How many can attend a camp?

Scout camps can be run with a group of 200 participants (plus Leaders) undertaking outdoor activities as a single group.

Sleeping, cooking / eating, and any indoor activity must be split into Patrols or small cohorts of up to 100 participants plus Leaders.

Larger Scout camps go ahead in groups of 200, but you must contact for approval.

An assessment of the requirements for events with over 200 participants* can be accessed here.

Where can we run a camp?

Scout camps can be run at Scout campsites, public campsites, hall grounds, etc. Scout camps run on private premises must comply with the limits for indoor private gatherings.

How can we run a camp?

Each participant must be allocated to a cohort of up to 100 participants for the duration of the camp. Participants of each cohort can be members of different Scout Groups but must remain allocated to the same cohort.

Within each cohort, a maximum of 100 people can share a single indoor space, such as a bunkhouse room, cabin or tent. However it is recommended that no more than 6 people should share a tent.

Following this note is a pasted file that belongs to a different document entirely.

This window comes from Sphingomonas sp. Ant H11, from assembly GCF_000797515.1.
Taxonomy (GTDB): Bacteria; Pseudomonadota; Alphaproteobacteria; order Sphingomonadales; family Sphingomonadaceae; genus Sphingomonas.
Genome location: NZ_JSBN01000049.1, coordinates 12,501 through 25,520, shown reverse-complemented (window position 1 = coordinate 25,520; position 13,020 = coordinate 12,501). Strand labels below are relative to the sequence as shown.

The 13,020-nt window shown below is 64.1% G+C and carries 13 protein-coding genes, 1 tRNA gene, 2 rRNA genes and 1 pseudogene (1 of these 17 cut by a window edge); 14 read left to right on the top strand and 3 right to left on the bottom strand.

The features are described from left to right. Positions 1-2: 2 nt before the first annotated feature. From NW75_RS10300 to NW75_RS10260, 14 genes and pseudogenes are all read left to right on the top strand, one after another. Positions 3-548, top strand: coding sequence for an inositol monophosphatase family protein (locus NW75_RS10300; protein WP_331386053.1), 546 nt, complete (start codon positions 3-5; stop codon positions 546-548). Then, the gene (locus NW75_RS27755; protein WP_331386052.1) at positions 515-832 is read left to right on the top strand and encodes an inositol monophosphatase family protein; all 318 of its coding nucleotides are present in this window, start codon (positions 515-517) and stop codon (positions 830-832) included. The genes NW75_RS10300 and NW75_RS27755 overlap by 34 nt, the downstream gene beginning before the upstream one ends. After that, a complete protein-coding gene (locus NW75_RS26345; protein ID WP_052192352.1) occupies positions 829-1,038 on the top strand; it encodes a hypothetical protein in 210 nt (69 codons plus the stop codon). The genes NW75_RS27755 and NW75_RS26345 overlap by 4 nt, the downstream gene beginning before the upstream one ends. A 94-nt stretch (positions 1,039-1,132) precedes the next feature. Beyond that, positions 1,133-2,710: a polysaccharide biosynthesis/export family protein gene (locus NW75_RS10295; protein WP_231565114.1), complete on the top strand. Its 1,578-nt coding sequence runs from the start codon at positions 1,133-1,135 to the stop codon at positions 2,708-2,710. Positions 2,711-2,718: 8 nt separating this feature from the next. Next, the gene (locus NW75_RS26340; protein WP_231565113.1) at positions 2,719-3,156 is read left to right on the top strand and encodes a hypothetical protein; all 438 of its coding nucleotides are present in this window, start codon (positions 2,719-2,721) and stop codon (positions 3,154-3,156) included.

Each person must be allocated a sleeping space for the duration of the trip (e.g. a specific cabin or tent) and should not sleep in a different space on different nights.

A record should be made of who sleeps in each tent, cabin or bunkhouse room.

Sleeping, cooking, eating and any indoor activity must only be undertaken in the designated cohort.

  • Sleeping should be undertaken as a cohort of up to 100 participants. This could be multiple tents pitched adjacent to each other, a group of adjacent cabins, or as the sole occupants of a bunkhouse. For camping in tents, each group of tents should be 5 metres from any other group of tents. Tents from another group are out of bounds.
  • Cooking should be undertaken at a kitchen designated for that cohort's exclusive use or cleaned between uses. Cohorts  can cook together and share food within their cohort. Each cohort should have their own cooking equipment that is not shared with other cohorts.
  • Alternatively, central catering can be undertaken for the whole camp, preferably seated outdoors. Cohorts can share food at the table, but there should be no self-service, buffet-style serving.
  • Any indoor catering or other activities should be undertaken as a designated cohort within the density limits for the indoor space.

To avoid doubt, “outdoors” includes an area with no roof or a roofed area with at least two fully open walls.

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